Credit entries must be accurate and verifiable. But if the charge-off is not being reported accurately, you have the right to file a dispute. The information furnisher can choose to revise the entry, but there’s also a chance they won’t respond to your dispute within the allotted 30-day window, which means the entry will be removed from your credit report. 

The charge-off is listed with more than one debt collector. 

It’s not uncommon for a charge-off to appear multiple times on a credit report if it’s been sold from collection agency to collection agency. But the issue is two-fold: only one may have the right to collect and even if you remit payment, the other entries will still appear. 

So before taking any action, dispute all the entries with the credit bureaus to see what you get. All the entries may fall off if the debt collectors can’t prove that you owe them. But if the one you owe lingers and the statute of limitations hasn’t quite passed, request a pay-for-deletion. And if they aren’t hearing it, consider settling for less than you owe if you fear they’ll escalate collection efforts. 

How to Have a Charge-Off Deleted from Your Credit Report 

When attempting to have a charge-off removed from your credit report, you have two options. 

The DIY Approach

As mentioned earlier, you can reach out to the creditor and request that they remove the negative item from your credit report in exchange for payment under a pay-for-delete agreement.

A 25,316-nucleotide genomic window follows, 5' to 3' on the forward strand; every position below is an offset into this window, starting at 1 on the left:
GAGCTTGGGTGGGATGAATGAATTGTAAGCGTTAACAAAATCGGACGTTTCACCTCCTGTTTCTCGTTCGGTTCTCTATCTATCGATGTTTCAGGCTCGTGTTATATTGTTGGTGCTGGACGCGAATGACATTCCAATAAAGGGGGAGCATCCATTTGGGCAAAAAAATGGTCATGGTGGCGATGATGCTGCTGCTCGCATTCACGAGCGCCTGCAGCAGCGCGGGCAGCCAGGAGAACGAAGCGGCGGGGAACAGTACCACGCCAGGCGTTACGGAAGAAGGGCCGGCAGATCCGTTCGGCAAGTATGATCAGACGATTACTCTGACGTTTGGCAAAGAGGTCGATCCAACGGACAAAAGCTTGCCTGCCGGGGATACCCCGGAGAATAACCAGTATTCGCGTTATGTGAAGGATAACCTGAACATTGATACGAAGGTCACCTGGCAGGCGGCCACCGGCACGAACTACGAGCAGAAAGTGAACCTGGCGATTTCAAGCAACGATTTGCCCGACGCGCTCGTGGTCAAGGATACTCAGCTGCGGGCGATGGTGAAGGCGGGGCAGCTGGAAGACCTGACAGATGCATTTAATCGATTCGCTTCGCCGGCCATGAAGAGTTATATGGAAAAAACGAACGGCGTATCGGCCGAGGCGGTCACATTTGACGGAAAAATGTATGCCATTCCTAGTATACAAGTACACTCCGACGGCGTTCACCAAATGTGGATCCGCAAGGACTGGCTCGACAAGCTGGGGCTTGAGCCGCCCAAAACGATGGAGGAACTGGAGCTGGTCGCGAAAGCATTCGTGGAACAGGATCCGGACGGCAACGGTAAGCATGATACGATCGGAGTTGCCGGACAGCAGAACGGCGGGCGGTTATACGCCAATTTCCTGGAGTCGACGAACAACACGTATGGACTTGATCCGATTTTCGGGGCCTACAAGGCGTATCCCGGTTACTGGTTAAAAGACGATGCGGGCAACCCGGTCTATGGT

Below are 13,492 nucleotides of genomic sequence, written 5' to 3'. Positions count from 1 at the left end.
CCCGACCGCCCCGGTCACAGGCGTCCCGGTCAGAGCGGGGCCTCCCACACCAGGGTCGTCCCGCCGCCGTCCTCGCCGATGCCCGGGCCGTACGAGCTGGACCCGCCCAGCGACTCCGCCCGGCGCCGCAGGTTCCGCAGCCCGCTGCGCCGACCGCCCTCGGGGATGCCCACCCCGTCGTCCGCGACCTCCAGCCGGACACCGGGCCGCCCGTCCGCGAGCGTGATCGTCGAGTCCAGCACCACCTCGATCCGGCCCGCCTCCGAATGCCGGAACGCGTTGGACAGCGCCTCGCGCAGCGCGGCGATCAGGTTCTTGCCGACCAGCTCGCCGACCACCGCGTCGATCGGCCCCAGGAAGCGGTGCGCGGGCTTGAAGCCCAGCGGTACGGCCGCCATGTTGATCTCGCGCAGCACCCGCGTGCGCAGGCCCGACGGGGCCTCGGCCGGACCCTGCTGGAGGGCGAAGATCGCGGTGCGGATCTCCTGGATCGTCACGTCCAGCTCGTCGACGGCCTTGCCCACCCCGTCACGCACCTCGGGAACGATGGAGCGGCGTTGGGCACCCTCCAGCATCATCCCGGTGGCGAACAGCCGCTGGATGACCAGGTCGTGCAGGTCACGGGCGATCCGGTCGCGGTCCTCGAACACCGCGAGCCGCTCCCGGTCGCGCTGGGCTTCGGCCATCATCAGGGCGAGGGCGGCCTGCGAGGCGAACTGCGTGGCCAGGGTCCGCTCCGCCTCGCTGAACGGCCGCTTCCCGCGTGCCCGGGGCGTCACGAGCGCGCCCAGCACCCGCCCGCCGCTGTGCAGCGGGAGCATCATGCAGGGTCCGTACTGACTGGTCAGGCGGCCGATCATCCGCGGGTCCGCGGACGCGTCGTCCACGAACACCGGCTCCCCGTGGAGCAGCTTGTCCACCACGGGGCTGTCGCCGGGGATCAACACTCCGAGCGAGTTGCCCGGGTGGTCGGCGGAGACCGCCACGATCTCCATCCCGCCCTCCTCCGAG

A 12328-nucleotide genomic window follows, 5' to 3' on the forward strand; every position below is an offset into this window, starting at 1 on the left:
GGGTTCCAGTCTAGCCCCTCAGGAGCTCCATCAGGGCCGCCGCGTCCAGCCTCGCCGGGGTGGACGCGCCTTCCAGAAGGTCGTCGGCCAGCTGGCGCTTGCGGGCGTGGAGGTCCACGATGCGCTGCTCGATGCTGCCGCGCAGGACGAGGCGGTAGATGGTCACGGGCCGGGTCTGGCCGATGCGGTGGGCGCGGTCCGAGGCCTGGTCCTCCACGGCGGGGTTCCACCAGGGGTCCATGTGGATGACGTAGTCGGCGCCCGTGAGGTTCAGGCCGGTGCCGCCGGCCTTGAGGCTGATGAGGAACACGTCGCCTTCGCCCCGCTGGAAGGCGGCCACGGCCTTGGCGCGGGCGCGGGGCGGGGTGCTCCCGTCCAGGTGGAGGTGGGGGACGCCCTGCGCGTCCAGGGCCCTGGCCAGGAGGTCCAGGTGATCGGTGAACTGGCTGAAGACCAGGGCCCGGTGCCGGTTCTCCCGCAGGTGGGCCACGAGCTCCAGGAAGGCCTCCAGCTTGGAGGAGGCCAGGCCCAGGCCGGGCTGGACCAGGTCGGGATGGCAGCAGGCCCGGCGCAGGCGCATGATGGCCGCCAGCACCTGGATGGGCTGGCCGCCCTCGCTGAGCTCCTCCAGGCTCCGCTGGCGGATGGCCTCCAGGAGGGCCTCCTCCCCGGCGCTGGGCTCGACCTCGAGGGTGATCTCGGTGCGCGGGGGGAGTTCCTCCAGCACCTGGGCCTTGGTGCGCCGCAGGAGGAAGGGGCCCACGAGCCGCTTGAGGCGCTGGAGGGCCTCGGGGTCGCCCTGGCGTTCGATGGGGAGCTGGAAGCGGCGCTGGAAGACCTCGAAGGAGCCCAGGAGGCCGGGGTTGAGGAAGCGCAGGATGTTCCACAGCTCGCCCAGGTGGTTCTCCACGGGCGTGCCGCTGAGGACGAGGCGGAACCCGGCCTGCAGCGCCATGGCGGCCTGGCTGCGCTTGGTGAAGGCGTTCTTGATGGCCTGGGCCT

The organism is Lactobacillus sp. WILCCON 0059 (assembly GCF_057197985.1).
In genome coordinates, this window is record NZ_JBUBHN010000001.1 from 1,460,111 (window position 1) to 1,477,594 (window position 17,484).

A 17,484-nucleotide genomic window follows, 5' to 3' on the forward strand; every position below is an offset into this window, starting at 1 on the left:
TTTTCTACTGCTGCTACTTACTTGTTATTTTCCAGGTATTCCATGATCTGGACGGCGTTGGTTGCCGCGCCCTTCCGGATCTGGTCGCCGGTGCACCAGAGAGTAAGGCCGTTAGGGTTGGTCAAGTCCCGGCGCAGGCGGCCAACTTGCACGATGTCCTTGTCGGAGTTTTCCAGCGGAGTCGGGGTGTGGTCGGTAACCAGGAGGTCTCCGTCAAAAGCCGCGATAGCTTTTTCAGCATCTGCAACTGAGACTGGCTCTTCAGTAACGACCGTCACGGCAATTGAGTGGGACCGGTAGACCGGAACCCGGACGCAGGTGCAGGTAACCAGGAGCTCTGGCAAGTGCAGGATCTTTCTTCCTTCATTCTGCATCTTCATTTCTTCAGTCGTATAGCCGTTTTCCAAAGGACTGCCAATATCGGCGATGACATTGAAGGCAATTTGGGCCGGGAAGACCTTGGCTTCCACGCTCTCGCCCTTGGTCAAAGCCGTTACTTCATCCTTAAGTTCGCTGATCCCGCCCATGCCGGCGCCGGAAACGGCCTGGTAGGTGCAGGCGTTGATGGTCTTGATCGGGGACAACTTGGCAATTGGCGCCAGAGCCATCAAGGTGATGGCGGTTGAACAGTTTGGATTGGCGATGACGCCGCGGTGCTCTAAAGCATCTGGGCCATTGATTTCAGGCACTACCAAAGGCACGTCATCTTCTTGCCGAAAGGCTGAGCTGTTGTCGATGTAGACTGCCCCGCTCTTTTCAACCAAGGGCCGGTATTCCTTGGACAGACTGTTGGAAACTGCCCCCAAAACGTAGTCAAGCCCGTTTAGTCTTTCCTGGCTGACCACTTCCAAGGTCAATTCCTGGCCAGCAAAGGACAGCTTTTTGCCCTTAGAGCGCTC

But if the item is reported incorrectly or you have no knowledge of it, a better option is to file a dispute with the credit bureaus. Items on your credit report that are inaccurate or unverifiable must be removed from your credit report under the Fair Credit Reporting Act (FCRA). And if it’s been a while since the charge-off first appeared on your credit report, the creditor may not even bother to respond to your dispute with the credit bureaus within 30 days, which means the item could be removed without much effort. 

In the event the item is updated or verified and deemed as collectible, you can always return to the drawing board and try again with negotiating a pay-for-delete arrangement. 

Hire a Reputable Credit Repair Company

Prefer to let the professionals do the heavy lifting? Consider hiring a reputable credit repair company that’s accredited and highly rated by the Better Business Bureau to do the legwork for you. 

There is a monthly fee associated with the service, which can’t legally be assessed until after work is done under the Credit Repair Organizations Act (CROA). But if they can successfully have the charge-off removed, the investment will be well worth it. 

The Bottom Line 

By taking the correct actions, charge-offs can be removed from your credit report. And once you have success, it’s important to take the necessary actions to continue building and preserve the credit score you’ve worked so hard to attain.